If you are (planning on becoming) a professional photographer, it might be worth considering a photography contract. It’s only a piece of paper that can save your ass when in need.
The advantages of a photography contract
A contract might seem like a bit of a hassle. Making sure everything is correct, sending it to the client, and having a signed copy back. Urgh, why go through all of this?
First of all, a contract will make you look professional. It will show the client you are serious and that you take their shoot seriously.
Next, it will help you in case something goes wrong or an argument happens. You have everything on paper. A big advantage for your photography business.
Lastly, it informs the client. You can have information about the shoot, delivery of the photos, potential extra costs, … all in there. This will make the shoot go more smoothly as everyone knows whats happening and expected.
How to get a photography contact
There are plenty of options to get one. Though, some are probably better than other.
You can type ‘photography contract’ in Google and find a handfull of free templates. And they are pretty useful. Though the accents might be different for you and the laws might be mismatched with your local laws.
So though it’s a good starting point, it’s probably not the best option.
The next option is buying a template. Usually, this provides some type of personalization that is related to your area. But even here, the laws might be slightly more nuanced.
The last option, which I can recommend, is hiring an attorney. Yes, it’s the most expensive option of all, but it’s actually affordable.
You can sit down with them and tell them what you want to have in the contract and ask what they recommend. As they are usually specific to making artist contracts and are local, you are sure the document will be perfect.
What to put in a photography contract
Your attorney will write some basic legal guidelines for you which are usually fairly standard. Yet, you can add in options that fit your style of working with clients.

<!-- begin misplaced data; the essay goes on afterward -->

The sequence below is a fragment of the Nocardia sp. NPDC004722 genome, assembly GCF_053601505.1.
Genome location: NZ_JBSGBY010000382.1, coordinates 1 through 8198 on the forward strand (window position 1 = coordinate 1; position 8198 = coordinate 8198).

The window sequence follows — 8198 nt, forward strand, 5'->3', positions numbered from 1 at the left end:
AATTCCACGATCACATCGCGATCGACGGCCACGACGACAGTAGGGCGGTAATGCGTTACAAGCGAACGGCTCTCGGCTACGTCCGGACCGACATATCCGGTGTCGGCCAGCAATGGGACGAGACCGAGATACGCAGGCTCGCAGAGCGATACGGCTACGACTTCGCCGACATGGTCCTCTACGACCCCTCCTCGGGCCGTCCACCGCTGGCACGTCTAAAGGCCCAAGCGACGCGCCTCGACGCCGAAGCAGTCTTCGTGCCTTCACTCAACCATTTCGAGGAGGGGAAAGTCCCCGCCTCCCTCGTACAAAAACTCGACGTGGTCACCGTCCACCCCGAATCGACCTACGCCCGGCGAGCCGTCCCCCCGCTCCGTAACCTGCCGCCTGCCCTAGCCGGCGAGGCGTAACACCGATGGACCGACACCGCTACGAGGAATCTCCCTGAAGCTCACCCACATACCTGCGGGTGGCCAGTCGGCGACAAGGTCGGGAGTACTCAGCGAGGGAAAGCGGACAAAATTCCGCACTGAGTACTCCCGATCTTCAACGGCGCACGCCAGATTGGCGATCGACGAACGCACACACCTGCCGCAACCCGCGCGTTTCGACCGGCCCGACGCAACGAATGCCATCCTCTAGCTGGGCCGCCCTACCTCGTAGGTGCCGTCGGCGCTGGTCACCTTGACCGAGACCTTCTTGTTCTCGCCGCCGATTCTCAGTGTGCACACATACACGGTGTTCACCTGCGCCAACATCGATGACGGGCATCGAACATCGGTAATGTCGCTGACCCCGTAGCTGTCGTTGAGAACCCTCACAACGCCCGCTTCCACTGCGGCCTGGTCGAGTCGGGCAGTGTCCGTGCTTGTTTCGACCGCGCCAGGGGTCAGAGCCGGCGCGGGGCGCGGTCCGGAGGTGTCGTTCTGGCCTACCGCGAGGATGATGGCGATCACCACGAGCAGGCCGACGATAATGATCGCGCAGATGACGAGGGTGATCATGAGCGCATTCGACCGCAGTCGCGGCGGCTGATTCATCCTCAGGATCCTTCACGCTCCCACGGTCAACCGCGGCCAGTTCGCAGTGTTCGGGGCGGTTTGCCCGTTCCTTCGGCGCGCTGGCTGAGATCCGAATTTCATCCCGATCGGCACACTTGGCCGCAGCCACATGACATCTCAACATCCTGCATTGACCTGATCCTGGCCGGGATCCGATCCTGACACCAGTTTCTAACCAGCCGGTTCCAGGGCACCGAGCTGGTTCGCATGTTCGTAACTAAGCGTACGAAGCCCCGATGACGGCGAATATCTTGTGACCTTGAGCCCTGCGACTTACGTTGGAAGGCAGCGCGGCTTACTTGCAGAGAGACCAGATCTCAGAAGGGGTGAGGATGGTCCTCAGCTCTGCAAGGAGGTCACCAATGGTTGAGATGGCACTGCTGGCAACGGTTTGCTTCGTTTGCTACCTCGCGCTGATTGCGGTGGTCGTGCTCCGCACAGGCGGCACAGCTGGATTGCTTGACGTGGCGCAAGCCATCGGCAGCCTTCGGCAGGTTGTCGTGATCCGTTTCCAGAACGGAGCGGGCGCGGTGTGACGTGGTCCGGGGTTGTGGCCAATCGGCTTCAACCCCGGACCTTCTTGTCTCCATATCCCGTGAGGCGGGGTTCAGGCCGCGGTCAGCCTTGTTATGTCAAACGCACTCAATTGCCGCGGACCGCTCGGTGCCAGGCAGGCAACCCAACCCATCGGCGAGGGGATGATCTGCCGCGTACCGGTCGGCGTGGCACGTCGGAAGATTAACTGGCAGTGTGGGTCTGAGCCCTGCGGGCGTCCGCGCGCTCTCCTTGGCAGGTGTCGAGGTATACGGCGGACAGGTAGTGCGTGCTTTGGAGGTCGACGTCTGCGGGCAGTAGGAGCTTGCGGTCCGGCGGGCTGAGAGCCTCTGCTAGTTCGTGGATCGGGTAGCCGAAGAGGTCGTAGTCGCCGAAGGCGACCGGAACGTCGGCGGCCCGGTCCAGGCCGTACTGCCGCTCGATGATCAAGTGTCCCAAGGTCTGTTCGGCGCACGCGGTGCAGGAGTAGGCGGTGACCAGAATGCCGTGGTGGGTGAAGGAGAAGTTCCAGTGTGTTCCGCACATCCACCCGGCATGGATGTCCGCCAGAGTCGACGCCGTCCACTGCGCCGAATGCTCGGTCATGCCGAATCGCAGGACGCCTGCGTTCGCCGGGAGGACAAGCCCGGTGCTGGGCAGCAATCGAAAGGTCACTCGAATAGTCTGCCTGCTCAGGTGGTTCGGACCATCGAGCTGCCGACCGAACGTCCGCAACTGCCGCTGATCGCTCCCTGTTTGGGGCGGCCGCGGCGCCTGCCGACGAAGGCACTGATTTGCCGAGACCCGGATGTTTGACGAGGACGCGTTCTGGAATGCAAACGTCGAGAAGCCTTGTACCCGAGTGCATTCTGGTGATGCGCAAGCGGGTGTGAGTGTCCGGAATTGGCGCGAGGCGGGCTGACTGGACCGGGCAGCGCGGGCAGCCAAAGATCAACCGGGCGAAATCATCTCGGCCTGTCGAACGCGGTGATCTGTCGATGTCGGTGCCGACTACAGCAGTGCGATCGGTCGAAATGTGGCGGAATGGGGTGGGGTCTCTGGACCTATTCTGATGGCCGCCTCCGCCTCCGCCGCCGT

A couple of ideas you might want to include are…
Cancellation fees. Mine are in stages. So the fee is high the two days before the shoot than 14 days in advance.
Next, I have a module that talks about the delivery-time of the photos. In the template, there isn’t any specific date: “a reasonable timeframe.” Yet, this can be changed if the client wants to.
I also have a module about feedback. Of course, I want to adapt the delivered photos to any feedback the client may have. But I have put a limit on it. Seven days after delivery, the feedback has to be provided.
There is also a part talking about the copyrights and portrait-rights. Who is responsible for which and what both parties allow each other.
In total, my template is three pages long and is very readable for legal text. Most clients actually read the contract. This is great as it informs them about some legalities and makes sure they don’t make any excessive claims during or after the shoot.
What about model releases?
Model releases aren’t really photography contracts you make with your client. Though, it is interesting to have a template closeby.
I usually take some copies with me to shoots. If clients need the permission of their customers or staff, I have the papers ready to go. Often though, for staff, it’s included in their work contracts.
When photographing on the street, it can be useful to ask the stranger you just photographed to sign the paper. Though, they have the right to refuse, which should always be respected.
A model release is usually very short. Less than one page. Often even only half a page. This is of course because it just states that the photographed person allows the photographer to publish and use the work (commercially).
Being so short is also very helpful when photographing loads of people or strangers that might be in a bit of a hurry.
Do you already use a photography contract? Let me know in the comments below!